I ask if his social media presence reflects the real him, he replies, “it’s me; it’s not who I used to be, but it’s me…my social media journey has been me tiptoeing into this self that I am now.
“It’s funny, it reflects when I go home. When I go home to my family, you can see that they’re like, ‘Oh, this is who you were all this time,’ because I was so nervous and so shy all the time, so my social media used to be very like that,” he says, “it’s definitely me, but it’s been me growing.”
Saturn Rising has grown over the last few years from a dancer into a musician. “Music was the goal from the day I started, but I started as a go-go dancer, which then lead me to backup dancing, which then gave me space to have my own show. And then with that show, I met a lot of people who were willing to work with me, or who wanted to work with me on music,” he says. “ was the first time I really had people behind the music and really trying to push it…I really put myself out there fully.”
Putting himself out there has come at a time when the world is going through intense political change, and Saturn Rising is very conscious of this and its effect on his music. “There is a need for rebellion in this time,” he says. “A lot of the oppressive shit that’s going on in the world has inspired me to be stronger,” he continues. “My blackness exists, and my queerness exists in a way where I have to fight for it…now I’m writing about it because I’m seeing it in the world as this thing that keeps being attacked,” he says.
“I had this vision one time…I have always thought women were much stronger than men, so I had this vision that I needed to help men,” he shares. “I needed to help black boys, brown boys, even straight boys because their masculinity is a trap and I wanted to be an example of freedom…Even if you are the straightest person in the world, you should be able to look at me and go ‘that’s awesome,’” he exclaims.
As we discuss this more, it becomes clear that his cathartic desire to help people through his music is not just an outward expression of altruism — there is an element of personal resolution involved. “I hope that people see that it’s not just me getting on stage being fierce. That fierceness comes from a fear. That fierceness is in response to my struggle. That fierceness is in response to, ‘I don’t have to make it because I’m a nigger in America.’ I don’t have to make it. It is not set up in a way for me to make it, but I’m going to make it. And that’s where that stage attitude comes from.”
“I needed to help black boys, brown boys, even straight boys because their masculinity is a trap and I wanted to be an example of freedom.”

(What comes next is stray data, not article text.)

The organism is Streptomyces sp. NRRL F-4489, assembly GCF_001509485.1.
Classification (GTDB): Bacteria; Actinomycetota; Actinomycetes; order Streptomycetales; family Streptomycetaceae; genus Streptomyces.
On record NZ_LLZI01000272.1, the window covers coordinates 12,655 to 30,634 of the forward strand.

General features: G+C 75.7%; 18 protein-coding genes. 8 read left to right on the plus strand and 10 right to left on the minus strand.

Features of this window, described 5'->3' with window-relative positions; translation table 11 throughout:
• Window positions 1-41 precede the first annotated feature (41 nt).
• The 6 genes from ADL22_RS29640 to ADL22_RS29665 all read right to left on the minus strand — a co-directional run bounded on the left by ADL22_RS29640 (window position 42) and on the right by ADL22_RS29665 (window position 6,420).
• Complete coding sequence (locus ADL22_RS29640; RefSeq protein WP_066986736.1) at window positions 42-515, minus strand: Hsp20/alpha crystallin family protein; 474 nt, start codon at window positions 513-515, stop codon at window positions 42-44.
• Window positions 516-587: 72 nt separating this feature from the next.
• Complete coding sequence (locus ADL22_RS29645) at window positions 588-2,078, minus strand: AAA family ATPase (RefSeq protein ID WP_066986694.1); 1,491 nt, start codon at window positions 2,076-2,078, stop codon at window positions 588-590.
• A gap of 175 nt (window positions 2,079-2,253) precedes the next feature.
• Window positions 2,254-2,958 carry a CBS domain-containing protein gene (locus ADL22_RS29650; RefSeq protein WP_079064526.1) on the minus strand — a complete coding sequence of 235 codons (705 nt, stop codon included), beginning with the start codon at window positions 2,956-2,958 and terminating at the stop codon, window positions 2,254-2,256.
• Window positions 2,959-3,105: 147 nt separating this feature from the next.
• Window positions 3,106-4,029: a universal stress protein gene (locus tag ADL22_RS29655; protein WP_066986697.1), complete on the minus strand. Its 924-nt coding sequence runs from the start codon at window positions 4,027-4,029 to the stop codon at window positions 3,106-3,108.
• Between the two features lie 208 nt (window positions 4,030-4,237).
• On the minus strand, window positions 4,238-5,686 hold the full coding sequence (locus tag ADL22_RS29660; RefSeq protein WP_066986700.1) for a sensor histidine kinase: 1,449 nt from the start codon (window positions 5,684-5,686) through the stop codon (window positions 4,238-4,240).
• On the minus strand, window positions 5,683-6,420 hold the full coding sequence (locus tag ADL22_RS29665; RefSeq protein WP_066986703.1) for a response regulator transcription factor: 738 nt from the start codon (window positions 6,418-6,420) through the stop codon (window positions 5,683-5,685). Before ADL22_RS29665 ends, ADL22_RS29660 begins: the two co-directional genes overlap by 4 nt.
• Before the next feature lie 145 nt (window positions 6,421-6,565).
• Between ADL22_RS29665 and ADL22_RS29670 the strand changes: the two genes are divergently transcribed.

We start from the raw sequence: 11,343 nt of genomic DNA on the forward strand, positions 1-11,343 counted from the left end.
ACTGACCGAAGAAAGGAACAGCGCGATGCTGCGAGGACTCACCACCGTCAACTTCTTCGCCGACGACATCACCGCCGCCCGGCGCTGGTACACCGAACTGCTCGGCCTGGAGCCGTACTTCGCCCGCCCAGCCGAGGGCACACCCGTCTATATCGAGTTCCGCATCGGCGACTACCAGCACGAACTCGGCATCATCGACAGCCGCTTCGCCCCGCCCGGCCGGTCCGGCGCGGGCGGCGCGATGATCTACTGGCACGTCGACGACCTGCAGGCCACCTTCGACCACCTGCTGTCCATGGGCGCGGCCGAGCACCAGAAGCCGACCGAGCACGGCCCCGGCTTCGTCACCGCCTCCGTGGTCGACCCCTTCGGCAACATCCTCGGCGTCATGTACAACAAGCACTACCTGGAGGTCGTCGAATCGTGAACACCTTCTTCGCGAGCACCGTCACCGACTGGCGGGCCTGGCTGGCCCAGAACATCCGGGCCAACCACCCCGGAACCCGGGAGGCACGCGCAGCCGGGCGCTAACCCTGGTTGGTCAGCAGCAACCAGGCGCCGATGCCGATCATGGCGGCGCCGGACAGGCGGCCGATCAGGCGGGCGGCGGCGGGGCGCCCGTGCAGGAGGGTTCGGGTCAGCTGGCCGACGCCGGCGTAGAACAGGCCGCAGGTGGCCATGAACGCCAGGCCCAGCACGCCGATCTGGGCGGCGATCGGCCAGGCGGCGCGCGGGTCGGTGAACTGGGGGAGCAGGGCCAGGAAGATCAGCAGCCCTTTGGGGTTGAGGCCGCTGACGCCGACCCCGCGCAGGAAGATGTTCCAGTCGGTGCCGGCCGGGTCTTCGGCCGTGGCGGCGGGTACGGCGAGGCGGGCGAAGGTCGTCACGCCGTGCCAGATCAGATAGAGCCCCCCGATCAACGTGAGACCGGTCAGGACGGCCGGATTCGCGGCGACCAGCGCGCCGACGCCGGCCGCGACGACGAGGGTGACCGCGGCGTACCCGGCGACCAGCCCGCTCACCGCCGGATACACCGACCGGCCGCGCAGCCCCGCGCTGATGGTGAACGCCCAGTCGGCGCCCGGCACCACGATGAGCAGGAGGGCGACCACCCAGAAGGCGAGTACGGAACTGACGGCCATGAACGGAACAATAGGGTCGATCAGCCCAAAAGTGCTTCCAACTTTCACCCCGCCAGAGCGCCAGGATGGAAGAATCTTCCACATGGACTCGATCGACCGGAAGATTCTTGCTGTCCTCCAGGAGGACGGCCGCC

We talk about issues of identity, and Saturn Rising continues in his calm, soothing tone. “On stage, I am very queer; I am very black,” he says. “There is a lot of masculinity, but I present femme, you know. It’s almost as if they are both naturally there, very two spirited. I think then the music cannot help but reflect that.” I ask whether he would be able to make this music outside of the Bay Area. He goes to respond quickly, and then the question sinks in, and he spends a moment realigning his thoughts. “I give the Bay Area and our community the utmost appreciation and respect for allowing me to exist in the way that I do. I cannot say that I know that I would find this space in any other part of the country. I know that I would have tried.”
“I go back and forth to LA. I’m really spoiled to see what their industry looks like. And their industry is so fucking busy, and it’s crazy,” he says. “We have a music scene, but it’s not the same set of goals here…the Bay kind of allows you to just make music.”
When Saturn Rising creates music it often begins with movement. “When I write I have to stand up and dance,” he enthuses with a sparkle in his eye as he gently sways in time to Kehlani playing in the background. Standing and performing helps him to concentrate: “all of a sudden I can see the rhythms and I can feel how it’s supposed to come out,” he shares. While his focus now is music, dance is still a vital part of the sound he makes. “The music scores the dance. That was really the goal; to make the music sound how I look on stage,” he says and shares how dancing is his favorite part of performing; through creating characters and stories.
The first few months of the year have given Saturn Rising a chance take these stories out to new audiences; touring Australia with Swagger Like Us, and performing at showcases during SXSW. The long-term plan that started with dance has evolved into a bold expression of identity, exploding out from a reserved persona. “I do it to resolve myself, [and] hopefully me resolving myself helps other people resolve themselves.”
The Elbo Room
April 28, 2017
10:00pm, $10 at the door